View the step-by-step solution to:

160 P A R T II T R A D I T I O N A L A R G U M E N T S F O R T H E E X I S T E N C E O F G O D II.4 The Kalam Cosmological Argument WILLIAM LANE...

“Religion and science” (Murray and Rea) 193-200, 209-226

  • How do Murray and Rea define science?

A. Padgett “Science and Religion” (Canvas)

  • Describe some examples of how religion has played a constructive and supportive role throughout the history of science.

“Cosmological Arguments” (Pojman Ch 2)

  • According to Pojman what does it mean to say that something is contingent? How is an a-priori argument different than an a-posteriori argument?

“Theistic arguments” (Murray and Rea) 135-146

  • According to Murray and Rea, what is the Principle of Sufficient Reason (PSR)? Do you think this is a plausible principle?

“The Kalam Cosmological Argument” W. Craig and J. P. Moreland (Canvas)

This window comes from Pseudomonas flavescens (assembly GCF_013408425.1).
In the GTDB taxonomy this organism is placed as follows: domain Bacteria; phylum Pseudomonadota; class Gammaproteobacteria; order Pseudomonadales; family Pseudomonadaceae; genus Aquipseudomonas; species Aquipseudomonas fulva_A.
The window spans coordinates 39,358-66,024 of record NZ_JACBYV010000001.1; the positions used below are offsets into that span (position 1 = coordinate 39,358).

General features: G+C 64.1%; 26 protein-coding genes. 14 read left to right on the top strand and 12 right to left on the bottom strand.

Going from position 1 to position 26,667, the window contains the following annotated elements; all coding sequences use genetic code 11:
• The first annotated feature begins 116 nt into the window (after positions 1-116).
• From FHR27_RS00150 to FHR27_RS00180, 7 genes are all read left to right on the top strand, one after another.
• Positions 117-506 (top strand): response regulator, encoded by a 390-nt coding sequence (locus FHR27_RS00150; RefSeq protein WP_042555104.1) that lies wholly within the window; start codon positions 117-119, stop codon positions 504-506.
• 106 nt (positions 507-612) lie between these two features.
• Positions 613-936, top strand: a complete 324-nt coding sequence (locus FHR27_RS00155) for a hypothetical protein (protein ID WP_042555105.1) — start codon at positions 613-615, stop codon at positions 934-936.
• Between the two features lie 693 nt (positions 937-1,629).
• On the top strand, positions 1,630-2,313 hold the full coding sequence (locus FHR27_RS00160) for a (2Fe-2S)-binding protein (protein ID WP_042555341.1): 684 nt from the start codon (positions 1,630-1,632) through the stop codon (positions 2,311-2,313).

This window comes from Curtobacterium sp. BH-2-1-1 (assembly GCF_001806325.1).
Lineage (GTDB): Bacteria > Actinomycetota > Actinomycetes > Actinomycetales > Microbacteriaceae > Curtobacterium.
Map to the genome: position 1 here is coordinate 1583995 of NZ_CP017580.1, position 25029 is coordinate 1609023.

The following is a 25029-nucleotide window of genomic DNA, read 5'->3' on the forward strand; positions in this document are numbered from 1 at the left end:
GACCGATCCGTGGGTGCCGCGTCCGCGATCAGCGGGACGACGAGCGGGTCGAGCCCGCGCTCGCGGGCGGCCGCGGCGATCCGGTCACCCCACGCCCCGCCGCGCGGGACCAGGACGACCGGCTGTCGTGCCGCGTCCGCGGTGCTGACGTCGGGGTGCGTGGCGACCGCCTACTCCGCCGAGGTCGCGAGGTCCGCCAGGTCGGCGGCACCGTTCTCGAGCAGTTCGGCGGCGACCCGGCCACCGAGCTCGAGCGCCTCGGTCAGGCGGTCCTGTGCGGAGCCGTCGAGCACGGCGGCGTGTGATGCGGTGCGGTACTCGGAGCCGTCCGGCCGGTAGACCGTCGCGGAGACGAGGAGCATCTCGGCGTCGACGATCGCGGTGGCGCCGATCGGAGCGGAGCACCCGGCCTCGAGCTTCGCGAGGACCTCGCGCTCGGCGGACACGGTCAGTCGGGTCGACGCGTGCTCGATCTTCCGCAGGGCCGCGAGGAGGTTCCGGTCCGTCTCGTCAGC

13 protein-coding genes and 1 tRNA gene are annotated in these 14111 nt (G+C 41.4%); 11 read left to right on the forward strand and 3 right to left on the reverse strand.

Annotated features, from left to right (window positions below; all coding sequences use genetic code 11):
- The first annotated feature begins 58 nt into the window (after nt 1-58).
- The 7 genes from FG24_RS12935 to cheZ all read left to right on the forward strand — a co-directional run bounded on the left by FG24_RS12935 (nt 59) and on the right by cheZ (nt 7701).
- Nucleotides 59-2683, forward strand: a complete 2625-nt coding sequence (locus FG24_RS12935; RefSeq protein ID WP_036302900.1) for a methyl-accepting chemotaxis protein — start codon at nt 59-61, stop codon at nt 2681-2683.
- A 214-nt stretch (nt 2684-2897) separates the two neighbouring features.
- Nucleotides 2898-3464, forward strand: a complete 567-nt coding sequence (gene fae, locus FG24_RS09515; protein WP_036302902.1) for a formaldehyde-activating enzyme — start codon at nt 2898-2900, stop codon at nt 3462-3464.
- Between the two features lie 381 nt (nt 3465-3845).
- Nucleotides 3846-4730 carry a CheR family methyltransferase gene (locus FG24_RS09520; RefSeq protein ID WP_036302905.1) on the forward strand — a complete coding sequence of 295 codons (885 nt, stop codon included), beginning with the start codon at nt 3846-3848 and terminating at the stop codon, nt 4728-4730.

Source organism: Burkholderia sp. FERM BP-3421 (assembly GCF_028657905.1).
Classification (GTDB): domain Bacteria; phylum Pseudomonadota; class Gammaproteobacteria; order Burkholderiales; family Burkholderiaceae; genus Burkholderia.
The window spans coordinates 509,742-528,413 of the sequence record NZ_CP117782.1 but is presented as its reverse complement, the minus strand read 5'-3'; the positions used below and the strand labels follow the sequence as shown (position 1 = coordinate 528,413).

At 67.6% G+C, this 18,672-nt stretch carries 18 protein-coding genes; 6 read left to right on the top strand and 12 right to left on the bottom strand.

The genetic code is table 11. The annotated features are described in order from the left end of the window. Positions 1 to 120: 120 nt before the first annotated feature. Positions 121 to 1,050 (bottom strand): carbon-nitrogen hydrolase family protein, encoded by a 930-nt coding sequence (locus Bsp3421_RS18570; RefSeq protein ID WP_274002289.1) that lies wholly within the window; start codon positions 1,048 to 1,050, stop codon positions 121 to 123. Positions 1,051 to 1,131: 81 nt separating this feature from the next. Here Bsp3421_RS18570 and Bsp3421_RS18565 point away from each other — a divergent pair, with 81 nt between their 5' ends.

• How do Craig and Moreland use Hilbert’s Hotel to support their argument?

“God, physics and the Big Bang” William Stoeger (Canvas)

  • According to Stoeger, what is the philosophical significance of the Planck era in cosmic history as it relates to the limits of science?

“Teleological Arguments” (Pojman Ch 3)

  • According to Pojman what is the essence of the Darwinian objection to the teleological argument?

Robin Collins “A Scientific Argument for the Existence of God” (Canvas)

  • According to Collins why is the universe analogous to a biosphere that is tailor-made to support human life?

“Theistic arguments” (Murray & Rea) 123-135

  • According to Murray and Rea what is the “multiverse objection” to the teleological argument from fine-tuning? Do they find this objection plausible? Why or why not?

Simon Conway Morris “Evolution and Convergence: Some Wider Considerations” (Canvas)

 According to Conway-Morris are some outcomes of the evolutionary process fundamentally predictable (or inevitable)? Why or why not?